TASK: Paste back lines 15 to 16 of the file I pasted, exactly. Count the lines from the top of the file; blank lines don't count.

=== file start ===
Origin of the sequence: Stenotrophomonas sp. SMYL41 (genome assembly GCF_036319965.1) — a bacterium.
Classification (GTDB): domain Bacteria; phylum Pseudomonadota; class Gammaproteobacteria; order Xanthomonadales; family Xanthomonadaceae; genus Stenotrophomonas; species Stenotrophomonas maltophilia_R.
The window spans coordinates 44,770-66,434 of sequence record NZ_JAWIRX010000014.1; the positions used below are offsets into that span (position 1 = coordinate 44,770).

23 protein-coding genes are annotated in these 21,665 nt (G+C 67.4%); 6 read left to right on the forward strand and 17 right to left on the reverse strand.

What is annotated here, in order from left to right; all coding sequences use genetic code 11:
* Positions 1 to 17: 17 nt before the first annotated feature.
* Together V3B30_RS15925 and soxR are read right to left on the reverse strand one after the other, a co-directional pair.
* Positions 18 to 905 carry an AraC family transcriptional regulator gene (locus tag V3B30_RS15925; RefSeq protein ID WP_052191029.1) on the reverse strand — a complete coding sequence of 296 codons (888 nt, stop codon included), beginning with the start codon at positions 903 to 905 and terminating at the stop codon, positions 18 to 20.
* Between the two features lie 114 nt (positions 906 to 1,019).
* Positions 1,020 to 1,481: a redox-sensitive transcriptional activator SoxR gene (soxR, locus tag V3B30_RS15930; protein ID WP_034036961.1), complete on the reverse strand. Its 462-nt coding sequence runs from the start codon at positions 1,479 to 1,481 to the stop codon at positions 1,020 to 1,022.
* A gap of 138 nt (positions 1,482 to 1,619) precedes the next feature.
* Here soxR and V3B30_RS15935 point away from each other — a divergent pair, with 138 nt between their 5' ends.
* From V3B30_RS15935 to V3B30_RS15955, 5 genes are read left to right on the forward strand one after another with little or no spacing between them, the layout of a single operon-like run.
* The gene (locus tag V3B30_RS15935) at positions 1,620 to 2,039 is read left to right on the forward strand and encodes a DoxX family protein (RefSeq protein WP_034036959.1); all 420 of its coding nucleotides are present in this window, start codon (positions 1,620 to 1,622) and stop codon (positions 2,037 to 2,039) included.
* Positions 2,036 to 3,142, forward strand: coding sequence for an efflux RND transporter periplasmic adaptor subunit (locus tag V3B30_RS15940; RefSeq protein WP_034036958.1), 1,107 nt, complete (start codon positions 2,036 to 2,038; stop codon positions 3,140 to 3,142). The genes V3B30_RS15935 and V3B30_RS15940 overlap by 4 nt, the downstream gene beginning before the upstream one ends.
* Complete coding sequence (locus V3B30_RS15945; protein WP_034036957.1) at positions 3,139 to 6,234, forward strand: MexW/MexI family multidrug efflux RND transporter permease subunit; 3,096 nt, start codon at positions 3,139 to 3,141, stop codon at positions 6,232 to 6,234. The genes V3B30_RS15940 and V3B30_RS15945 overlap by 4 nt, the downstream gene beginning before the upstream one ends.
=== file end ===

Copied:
* Positions 2,036 to 3,142, forward strand: coding sequence for an efflux RND transporter periplasmic adaptor subunit (locus tag V3B30_RS15940; RefSeq protein WP_034036958.1), 1,107 nt, complete (start codon positions 2,036 to 2,038; stop codon positions 3,140 to 3,142). The genes V3B30_RS15935 and V3B30_RS15940 overlap by 4 nt, the downstream gene beginning before the upstream one ends.
* Complete coding sequence (locus V3B30_RS15945; protein WP_034036957.1) at positions 3,139 to 6,234, forward strand: MexW/MexI family multidrug efflux RND transporter permease subunit; 3,096 nt, start codon at positions 3,139 to 3,141, stop codon at positions 6,232 to 6,234. The genes V3B30_RS15940 and V3B30_RS15945 overlap by 4 nt, the downstream gene beginning before the upstream one ends.